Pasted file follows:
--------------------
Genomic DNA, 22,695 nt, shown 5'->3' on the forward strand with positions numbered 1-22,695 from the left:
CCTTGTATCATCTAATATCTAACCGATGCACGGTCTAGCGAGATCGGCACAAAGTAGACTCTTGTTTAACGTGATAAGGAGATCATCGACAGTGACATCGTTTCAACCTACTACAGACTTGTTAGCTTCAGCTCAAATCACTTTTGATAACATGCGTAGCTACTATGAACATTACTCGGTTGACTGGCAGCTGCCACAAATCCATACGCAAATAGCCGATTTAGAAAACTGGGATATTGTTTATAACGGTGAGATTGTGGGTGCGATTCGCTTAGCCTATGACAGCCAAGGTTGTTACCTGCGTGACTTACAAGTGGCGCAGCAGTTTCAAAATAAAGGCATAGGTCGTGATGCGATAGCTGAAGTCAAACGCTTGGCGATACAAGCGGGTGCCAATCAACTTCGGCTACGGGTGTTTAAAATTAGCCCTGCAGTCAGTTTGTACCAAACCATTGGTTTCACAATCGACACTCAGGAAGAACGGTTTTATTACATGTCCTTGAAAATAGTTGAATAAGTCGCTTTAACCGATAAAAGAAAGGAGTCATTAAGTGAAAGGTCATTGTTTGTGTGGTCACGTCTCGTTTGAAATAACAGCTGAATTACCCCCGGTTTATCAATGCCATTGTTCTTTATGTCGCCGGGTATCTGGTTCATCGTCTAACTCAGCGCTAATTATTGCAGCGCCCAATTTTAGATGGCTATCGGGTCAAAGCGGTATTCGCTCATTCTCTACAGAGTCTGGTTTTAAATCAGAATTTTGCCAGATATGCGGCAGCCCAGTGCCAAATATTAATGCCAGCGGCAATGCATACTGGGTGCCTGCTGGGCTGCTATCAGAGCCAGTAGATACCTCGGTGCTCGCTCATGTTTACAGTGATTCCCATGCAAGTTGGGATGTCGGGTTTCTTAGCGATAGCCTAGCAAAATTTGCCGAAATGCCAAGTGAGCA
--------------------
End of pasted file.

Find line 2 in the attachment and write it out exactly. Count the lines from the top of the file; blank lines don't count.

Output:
CCTTGTATCATCTAATATCTAACCGATGCACGGTCTAGCGAGATCGGCACAAAGTAGACTCTTGTTTAACGTGATAAGGAGATCATCGACAGTGACATCGTTTCAACCTACTACAGACTTGTTAGCTTCAGCTCAAATCACTTTTGATAACATGCGTAGCTACTATGAACATTACTCGGTTGACTGGCAGCTGCCACAAATCCATACGCAAATAGCCGATTTAGAAAACTGGGATATTGTTTATAACGGTGAGATTGTGGGTGCGATTCGCTTAGCCTATGACAGCCAAGGTTGTTACCTGCGTGACTTACAAGTGGCGCAGCAGTTTCAAAATAAAGGCATAGGTCGTGATGCGATAGCTGAAGTCAAACGCTTGGCGATACAAGCGGGTGCCAATCAACTTCGGCTACGGGTGTTTAAAATTAGCCCTGCAGTCAGTTTGTACCAAACCATTGGTTTCACAATCGACACTCAGGAAGAACGGTTTTATTACATGTCCTTGAAAATAGTTGAATAAGTCGCTTTAACCGATAAAAGAAAGGAGTCATTAAGTGAAAGGTCATTGTTTGTGTGGTCACGTCTCGTTTGAAATAACAGCTGAATTACCCCCGGTTTATCAATGCCATTGTTCTTTATGTCGCCGGGTATCTGGTTCATCGTCTAACTCAGCGCTAATTATTGCAGCGCCCAATTTTAGATGGCTATCGGGTCAAAGCGGTATTCGCTCATTCTCTACAGAGTCTGGTTTTAAATCAGAATTTTGCCAGATATGCGGCAGCCCAGTGCCAAATATTAATGCCAGCGGCAATGCATACTGGGTGCCTGCTGGGCTGCTATCAGAGCCAGTAGATACCTCGGTGCTCGCTCATGTTTACAGTGATTCCCATGCAAGTTGGGATGTCGGGTTTCTTAGCGATAGCCTAGCAAAATTTGCCGAAATGCCAAGTGAGCA